An example Walking three miles uses about 180 calories. Replacing the energy used, assuming you don’t want to lose weight would mean eating about 100 grammes of beef. Of course, it depends on the cut of meat, and how much fat it contains, but this figure is reasonably typical of beef in British shops. The scientists in Japan give a figure of 36 kg of emissions for a kilo of meat, so a portion of 100 grammes equates to about 3.6kg. This is the first part of the calculation – it shows that one 3 mile walk generates 3.6kg of emissions if one replaces the energy lost with beef. 
What if one drove the 3 miles instead, and so didn’t need the extra food?  The average UK Car emits about 290 grammes (0.29kg) of CO2 for every mile travelled. A 3 mile trip therefore, generates 0.87 kg of emissions. This is about a quarter of the equivalent emissions, from walking. And if there are two of you, and you share the car, then walking would be eight times as bad for the climate.  
The troubling fact is that taking a lot of exercise and then eating a bit more food is not good for the global atmosphere. Eating less and driving to save energy would be better.  Modern agriculture is extraordinarily energy intensive. And it is not just energy. Cows belch gallons of methane every day and methane is a fiercer global warming gas than CO2. Manure and fertiliser also give off smaller quantities of nitrous oxide, which has over 300 times the impact of CO2.  Intuitively we recognise that major industries such as aluminium smelting generate climate changing emissions. But making a kilogram of aluminium – one of the most energy intensive processes used today – creates only about 6kg of CO2 if fossil fuel is used compared to 6 times as much for food.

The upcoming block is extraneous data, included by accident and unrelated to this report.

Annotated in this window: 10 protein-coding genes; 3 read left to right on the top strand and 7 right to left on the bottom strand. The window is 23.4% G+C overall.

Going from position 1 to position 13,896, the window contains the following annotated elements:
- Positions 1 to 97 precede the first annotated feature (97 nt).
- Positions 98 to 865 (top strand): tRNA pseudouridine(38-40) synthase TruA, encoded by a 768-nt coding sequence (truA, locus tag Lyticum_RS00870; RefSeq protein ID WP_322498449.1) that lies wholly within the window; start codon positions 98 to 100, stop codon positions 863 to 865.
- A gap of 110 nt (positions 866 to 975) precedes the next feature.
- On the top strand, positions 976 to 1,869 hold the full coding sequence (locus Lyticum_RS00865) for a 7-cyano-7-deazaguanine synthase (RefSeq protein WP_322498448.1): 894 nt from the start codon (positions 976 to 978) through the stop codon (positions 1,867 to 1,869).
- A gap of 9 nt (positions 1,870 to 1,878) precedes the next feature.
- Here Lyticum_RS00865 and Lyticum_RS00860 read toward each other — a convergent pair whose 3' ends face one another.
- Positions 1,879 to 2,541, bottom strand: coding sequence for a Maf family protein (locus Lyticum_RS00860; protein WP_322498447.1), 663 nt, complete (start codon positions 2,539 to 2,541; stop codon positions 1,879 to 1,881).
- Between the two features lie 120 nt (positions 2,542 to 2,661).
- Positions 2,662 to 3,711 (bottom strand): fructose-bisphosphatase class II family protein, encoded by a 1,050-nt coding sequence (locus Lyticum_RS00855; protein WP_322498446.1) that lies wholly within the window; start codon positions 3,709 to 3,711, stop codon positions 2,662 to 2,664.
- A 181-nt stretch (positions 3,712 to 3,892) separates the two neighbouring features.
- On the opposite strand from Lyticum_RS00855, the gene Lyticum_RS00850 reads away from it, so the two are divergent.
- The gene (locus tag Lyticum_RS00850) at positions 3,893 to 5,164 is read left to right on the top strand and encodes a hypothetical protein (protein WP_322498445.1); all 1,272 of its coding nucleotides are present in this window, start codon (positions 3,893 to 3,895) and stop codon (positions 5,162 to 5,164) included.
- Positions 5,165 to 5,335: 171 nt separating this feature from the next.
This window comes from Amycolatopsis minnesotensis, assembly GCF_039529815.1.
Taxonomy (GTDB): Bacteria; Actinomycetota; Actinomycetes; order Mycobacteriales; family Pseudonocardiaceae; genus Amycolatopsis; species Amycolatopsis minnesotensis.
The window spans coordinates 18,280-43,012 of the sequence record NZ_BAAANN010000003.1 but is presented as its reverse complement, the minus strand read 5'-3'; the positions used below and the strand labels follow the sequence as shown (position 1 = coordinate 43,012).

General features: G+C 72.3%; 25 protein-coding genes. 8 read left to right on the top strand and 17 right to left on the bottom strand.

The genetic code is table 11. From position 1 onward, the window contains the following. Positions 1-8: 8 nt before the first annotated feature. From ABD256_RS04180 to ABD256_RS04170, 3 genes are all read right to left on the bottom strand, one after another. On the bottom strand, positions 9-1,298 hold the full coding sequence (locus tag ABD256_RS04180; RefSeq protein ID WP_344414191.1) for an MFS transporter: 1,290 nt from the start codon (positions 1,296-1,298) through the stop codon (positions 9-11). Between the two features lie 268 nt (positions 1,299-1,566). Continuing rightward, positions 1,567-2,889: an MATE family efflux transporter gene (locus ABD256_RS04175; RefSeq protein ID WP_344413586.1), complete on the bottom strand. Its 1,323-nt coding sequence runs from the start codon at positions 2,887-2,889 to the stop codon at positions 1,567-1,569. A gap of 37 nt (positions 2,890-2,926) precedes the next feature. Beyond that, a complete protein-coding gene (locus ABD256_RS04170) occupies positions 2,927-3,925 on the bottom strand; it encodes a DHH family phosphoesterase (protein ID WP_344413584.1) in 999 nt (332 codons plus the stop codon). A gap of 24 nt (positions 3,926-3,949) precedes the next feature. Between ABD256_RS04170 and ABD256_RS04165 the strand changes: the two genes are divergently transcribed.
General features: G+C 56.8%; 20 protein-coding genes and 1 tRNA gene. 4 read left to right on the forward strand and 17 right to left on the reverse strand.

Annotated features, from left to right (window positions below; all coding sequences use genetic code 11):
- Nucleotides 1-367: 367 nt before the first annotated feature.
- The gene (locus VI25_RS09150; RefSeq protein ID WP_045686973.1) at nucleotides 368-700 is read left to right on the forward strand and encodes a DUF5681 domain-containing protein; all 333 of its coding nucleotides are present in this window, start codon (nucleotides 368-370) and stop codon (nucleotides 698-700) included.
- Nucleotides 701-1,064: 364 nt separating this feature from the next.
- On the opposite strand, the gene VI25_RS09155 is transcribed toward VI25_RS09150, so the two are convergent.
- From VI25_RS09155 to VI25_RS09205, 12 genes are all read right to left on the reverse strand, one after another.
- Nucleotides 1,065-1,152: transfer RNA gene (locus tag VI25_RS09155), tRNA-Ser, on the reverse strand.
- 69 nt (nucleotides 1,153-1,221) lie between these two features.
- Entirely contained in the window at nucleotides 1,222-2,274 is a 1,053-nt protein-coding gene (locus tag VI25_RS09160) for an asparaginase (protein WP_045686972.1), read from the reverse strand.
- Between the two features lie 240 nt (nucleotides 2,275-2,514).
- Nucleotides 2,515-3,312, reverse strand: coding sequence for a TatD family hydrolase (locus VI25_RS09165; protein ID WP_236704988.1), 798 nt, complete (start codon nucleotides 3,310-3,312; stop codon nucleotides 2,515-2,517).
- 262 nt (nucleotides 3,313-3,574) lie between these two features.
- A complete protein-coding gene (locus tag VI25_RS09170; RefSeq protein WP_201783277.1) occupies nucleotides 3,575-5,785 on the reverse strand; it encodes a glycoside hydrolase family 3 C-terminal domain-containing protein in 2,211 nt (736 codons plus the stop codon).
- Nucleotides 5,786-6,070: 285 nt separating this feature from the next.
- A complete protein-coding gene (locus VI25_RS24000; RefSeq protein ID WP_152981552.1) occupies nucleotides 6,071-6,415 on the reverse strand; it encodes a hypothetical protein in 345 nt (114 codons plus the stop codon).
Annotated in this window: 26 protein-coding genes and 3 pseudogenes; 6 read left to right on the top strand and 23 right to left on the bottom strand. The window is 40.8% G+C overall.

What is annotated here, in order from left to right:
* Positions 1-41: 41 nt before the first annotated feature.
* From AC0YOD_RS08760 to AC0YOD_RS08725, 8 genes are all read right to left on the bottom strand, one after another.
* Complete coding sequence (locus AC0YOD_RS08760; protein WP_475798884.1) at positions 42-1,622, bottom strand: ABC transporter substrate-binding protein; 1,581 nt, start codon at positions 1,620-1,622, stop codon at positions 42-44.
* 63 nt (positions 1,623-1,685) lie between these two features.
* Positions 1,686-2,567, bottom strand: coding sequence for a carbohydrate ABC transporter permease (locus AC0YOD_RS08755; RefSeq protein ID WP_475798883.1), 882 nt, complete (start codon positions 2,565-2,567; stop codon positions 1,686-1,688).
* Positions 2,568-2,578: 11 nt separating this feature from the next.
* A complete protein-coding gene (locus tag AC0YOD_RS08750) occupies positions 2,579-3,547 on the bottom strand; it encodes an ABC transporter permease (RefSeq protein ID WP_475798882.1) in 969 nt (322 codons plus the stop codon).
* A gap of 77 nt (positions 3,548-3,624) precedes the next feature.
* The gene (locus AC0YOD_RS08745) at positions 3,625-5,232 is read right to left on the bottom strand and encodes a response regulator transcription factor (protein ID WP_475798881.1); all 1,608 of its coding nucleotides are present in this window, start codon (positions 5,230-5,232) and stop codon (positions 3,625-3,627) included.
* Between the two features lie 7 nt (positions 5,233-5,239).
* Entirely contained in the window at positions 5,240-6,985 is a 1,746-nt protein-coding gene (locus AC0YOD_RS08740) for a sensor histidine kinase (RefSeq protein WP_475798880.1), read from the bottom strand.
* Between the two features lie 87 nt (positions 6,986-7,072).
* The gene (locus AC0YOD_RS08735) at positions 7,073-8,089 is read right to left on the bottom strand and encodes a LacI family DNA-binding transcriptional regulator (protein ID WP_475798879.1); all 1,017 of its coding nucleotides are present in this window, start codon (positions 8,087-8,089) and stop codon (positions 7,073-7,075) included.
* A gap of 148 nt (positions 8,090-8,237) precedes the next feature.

We need to become accustomed to the idea that our food production systems, particularly those involving a ruminant animal and their methane err, production,, are equally damaging. As a guy from Ryan Air says, cows generate more emissions than aircraft. Unfortunately, perhaps, he is right. Of course this doesn’t mean we should always choose to use air or car travel instead of walking. It means we need urgently to work out how to reduce the greenhouse gas intensity of our foodstuffs, or accept, really how bad are these Greenhouse Gases, they appear relatively a normal part of life. 
An efficient aluminium smelter uses about 14 kwh of electricity to make a kilo of metal. Most aluminium is made using electricity from renewable hydro-electric power. But even if it were made from UK electricity from the grid, it would only generate about 6 kg of CO2.  Chris Goodall’s book ‘How to Live a Low-carbon Life’ is published by Earthscan. 
It seems Boob Brownie missed this one as he would have insisted the Carbon Tax was attacking meat eaters as well as the mid to higher income earners.  It was described by the New Scientist as ‘the definitive guide to reducing your carbon footprint’   So WHY are we all jumping up and down about Greenhouse emissions produced by cars. 
We just need to stop moving, stop eating and stop breathing and the problem will be solved.

07/03/2011 - Posted by | Uncategorized